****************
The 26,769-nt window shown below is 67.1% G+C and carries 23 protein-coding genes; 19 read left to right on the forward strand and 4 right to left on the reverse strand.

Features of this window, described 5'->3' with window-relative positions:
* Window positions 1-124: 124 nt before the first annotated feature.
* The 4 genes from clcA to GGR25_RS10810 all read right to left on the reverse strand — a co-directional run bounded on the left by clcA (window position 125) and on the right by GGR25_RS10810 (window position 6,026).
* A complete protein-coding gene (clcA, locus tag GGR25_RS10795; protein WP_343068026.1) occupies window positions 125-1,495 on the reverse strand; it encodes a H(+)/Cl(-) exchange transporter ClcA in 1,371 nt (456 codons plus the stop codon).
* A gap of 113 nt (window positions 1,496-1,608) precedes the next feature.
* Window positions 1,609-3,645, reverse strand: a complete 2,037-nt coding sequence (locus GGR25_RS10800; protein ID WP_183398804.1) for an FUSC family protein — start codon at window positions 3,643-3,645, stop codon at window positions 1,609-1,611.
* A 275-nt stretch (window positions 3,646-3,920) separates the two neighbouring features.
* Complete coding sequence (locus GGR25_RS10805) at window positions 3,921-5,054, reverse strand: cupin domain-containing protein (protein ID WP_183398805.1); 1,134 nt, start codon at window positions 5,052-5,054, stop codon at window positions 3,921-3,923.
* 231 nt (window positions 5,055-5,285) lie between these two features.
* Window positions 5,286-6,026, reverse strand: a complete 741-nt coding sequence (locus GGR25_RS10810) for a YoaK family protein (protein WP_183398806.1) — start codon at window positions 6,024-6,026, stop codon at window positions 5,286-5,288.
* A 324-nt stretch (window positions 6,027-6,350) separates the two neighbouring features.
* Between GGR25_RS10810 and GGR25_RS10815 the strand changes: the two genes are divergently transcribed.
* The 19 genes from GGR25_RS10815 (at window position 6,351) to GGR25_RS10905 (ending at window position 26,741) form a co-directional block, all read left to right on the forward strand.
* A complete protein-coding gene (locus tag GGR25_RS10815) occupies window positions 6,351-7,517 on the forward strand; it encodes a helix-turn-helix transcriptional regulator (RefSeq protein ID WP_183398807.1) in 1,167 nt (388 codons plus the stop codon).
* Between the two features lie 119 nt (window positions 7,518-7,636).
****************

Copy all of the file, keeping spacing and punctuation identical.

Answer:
The 26,769-nt window shown below is 67.1% G+C and carries 23 protein-coding genes; 19 read left to right on the forward strand and 4 right to left on the reverse strand.

Features of this window, described 5'->3' with window-relative positions:
* Window positions 1-124: 124 nt before the first annotated feature.
* The 4 genes from clcA to GGR25_RS10810 all read right to left on the reverse strand — a co-directional run bounded on the left by clcA (window position 125) and on the right by GGR25_RS10810 (window position 6,026).
* A complete protein-coding gene (clcA, locus tag GGR25_RS10795; protein WP_343068026.1) occupies window positions 125-1,495 on the reverse strand; it encodes a H(+)/Cl(-) exchange transporter ClcA in 1,371 nt (456 codons plus the stop codon).
* A gap of 113 nt (window positions 1,496-1,608) precedes the next feature.
* Window positions 1,609-3,645, reverse strand: a complete 2,037-nt coding sequence (locus GGR25_RS10800; protein ID WP_183398804.1) for an FUSC family protein — start codon at window positions 3,643-3,645, stop codon at window positions 1,609-1,611.
* A 275-nt stretch (window positions 3,646-3,920) separates the two neighbouring features.
* Complete coding sequence (locus GGR25_RS10805) at window positions 3,921-5,054, reverse strand: cupin domain-containing protein (protein ID WP_183398805.1); 1,134 nt, start codon at window positions 5,052-5,054, stop codon at window positions 3,921-3,923.
* 231 nt (window positions 5,055-5,285) lie between these two features.
* Window positions 5,286-6,026, reverse strand: a complete 741-nt coding sequence (locus GGR25_RS10810) for a YoaK family protein (protein WP_183398806.1) — start codon at window positions 6,024-6,026, stop codon at window positions 5,286-5,288.
* A 324-nt stretch (window positions 6,027-6,350) separates the two neighbouring features.
* Between GGR25_RS10810 and GGR25_RS10815 the strand changes: the two genes are divergently transcribed.
* The 19 genes from GGR25_RS10815 (at window position 6,351) to GGR25_RS10905 (ending at window position 26,741) form a co-directional block, all read left to right on the forward strand.
* A complete protein-coding gene (locus tag GGR25_RS10815) occupies window positions 6,351-7,517 on the forward strand; it encodes a helix-turn-helix transcriptional regulator (RefSeq protein ID WP_183398807.1) in 1,167 nt (388 codons plus the stop codon).
* Between the two features lie 119 nt (window positions 7,518-7,636).